HSBC said this morning that its annual pre-tax profits were up 10% to $24.2bn in 2007 – even though it was forced to write off $17bn on its sub-prime mortgage investments. A whopping $11.7bn of this loss came in North America, where the bank has been scaling down its operation recently – although not enough for activist investor Knight Vinke, who’s pushing for it to get out of the US entirely.
In general, HSBC’s numbers looks pretty good, given that it had more exposure than most to the grubby end of the US mortgage market. Despite its struggles in North America (and to a lesser extent in the UK) the bank has been going great guns everywhere else, particularly Asia and the Middle East where the credit crunch has had slightly less impact. This meant it was still able to increase earnings and bump up its dividend by 11%.
But although most shareholders will be reasonably happy this morning, Knight Vinke shows no sign of leaving the bank in peace. The activist investor thinks it’s time for HSBC to cut and run from its US venture, six years after it spent $14bn on sub-prime specialist Household (not such a good idea, with hindsight). And boss Eric Knight is not an easy man to ignore: he’s already pressured the bank into shaking up its governance structure. He thinks HSBC should be focusing its energies on emerging markets – and he probably has a point.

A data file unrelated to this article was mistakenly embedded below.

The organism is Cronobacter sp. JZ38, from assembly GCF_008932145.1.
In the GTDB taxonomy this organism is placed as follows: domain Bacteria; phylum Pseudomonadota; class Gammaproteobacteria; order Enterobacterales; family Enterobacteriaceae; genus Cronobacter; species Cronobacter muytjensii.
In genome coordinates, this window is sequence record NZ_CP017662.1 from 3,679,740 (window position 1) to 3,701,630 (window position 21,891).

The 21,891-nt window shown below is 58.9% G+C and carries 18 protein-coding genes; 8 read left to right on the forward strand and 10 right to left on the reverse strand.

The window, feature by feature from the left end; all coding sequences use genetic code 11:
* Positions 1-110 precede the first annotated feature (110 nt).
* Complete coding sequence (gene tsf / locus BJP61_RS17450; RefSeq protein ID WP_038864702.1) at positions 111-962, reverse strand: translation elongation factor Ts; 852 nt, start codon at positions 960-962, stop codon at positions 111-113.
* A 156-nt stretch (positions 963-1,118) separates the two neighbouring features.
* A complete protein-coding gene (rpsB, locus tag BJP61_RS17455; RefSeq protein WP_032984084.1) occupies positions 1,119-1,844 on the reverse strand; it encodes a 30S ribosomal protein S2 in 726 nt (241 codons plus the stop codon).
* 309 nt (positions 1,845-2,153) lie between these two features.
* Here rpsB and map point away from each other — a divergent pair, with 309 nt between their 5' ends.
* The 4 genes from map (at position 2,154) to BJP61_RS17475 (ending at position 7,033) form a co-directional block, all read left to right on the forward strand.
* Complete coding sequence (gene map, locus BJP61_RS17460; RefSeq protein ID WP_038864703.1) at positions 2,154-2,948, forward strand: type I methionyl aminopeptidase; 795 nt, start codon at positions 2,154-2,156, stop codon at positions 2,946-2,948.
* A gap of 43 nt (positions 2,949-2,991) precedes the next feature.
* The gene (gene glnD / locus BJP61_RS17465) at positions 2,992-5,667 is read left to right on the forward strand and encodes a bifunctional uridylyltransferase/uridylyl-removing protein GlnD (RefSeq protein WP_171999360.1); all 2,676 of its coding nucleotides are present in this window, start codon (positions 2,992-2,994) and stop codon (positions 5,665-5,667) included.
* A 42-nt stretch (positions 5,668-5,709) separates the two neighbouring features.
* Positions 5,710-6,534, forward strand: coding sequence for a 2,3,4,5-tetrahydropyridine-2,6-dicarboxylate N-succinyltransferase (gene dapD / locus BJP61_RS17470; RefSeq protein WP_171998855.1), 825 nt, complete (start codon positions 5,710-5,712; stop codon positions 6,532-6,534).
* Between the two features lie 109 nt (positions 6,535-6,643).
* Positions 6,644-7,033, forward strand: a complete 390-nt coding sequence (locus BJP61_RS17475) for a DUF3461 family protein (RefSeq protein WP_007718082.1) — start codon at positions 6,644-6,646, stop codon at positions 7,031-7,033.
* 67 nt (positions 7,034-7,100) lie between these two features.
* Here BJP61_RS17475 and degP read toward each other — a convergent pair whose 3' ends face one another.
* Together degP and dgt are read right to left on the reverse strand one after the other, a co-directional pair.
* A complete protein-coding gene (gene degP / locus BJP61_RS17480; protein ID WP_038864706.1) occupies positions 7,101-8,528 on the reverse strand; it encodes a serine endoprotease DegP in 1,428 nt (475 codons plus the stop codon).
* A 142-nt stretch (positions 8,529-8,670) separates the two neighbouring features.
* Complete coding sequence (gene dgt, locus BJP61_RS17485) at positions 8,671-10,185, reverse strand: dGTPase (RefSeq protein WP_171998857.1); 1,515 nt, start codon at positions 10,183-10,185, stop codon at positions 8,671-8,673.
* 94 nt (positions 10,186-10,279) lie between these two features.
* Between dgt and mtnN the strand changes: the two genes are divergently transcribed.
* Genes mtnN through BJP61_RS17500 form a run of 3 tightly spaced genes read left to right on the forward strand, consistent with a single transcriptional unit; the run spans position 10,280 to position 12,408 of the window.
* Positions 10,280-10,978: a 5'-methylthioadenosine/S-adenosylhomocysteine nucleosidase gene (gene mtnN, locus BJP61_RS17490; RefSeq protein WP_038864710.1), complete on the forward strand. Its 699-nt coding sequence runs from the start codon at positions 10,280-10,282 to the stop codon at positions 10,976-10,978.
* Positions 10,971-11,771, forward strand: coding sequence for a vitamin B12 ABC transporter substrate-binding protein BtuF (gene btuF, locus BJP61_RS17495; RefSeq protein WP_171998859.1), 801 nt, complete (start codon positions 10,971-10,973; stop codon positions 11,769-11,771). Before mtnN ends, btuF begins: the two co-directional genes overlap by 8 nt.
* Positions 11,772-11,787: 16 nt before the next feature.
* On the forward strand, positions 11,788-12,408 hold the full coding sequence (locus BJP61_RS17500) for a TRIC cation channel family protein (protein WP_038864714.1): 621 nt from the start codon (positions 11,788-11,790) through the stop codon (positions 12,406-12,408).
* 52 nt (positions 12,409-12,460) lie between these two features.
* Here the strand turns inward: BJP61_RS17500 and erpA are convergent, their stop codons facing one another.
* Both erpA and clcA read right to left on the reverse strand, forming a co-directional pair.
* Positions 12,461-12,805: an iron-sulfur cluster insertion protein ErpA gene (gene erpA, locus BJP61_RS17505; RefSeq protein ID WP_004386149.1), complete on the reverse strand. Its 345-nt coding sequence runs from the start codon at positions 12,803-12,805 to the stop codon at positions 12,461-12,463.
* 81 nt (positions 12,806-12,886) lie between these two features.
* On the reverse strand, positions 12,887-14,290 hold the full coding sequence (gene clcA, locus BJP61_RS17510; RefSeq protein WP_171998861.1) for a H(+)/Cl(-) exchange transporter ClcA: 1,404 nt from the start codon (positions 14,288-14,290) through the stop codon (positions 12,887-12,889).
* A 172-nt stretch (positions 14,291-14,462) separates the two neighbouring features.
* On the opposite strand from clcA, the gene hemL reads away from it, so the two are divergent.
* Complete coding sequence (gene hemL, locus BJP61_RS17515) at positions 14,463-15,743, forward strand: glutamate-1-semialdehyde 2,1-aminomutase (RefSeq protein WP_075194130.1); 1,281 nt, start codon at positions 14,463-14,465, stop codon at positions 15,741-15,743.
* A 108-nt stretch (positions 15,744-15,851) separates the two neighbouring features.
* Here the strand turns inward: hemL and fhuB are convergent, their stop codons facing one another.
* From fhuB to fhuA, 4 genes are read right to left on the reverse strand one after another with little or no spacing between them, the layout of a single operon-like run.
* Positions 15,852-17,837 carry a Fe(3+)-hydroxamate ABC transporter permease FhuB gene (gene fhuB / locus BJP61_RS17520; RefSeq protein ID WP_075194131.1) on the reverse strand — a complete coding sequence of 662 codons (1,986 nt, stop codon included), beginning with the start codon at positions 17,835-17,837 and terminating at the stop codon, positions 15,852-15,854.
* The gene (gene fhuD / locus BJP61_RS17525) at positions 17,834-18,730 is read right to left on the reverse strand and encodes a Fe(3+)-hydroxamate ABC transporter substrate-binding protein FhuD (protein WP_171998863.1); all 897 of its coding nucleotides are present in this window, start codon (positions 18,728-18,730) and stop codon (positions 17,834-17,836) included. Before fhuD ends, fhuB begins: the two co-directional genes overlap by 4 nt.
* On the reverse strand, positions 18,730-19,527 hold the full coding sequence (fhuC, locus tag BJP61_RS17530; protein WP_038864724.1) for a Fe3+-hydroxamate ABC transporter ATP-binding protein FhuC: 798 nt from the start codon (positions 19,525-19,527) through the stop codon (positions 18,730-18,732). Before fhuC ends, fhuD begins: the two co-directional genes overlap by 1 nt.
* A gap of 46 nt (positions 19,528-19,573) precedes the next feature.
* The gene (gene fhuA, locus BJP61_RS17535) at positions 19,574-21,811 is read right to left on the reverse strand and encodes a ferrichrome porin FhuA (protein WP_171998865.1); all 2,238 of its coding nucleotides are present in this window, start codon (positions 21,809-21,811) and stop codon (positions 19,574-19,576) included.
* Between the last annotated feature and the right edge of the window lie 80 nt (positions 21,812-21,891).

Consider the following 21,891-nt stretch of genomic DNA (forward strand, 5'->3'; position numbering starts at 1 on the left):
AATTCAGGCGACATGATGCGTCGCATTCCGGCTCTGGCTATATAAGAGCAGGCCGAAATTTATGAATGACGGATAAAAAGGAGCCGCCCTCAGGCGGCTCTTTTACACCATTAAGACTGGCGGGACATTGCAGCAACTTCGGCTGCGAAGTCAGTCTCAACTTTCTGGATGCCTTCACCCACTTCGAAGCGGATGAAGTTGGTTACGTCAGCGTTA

One thing’s for sure – these losses are unlikely to elicit any sympathy from the Treasury Select Committee. The backbench MPs have been holding forth on the credit crunch today, and pinning most of the blame on the banks and the credit rating agencies (though not the politicians – fancy that). It said the latter responded too slowly to the market turmoil, while it also accused the banks of selling lots of complex products it couldn’t understand.
To prove their point, the committee revealed that Deutsche Bank chairman Lord Aldington apparently couldn’t even tell them what a CDO was. Now admittedly he’s probably the only one – we certainly wouldn’t want to face a quiz on the complexities of these weird and wonderful financial instruments. But then again, we’re not the senior figure at a leading investment bank…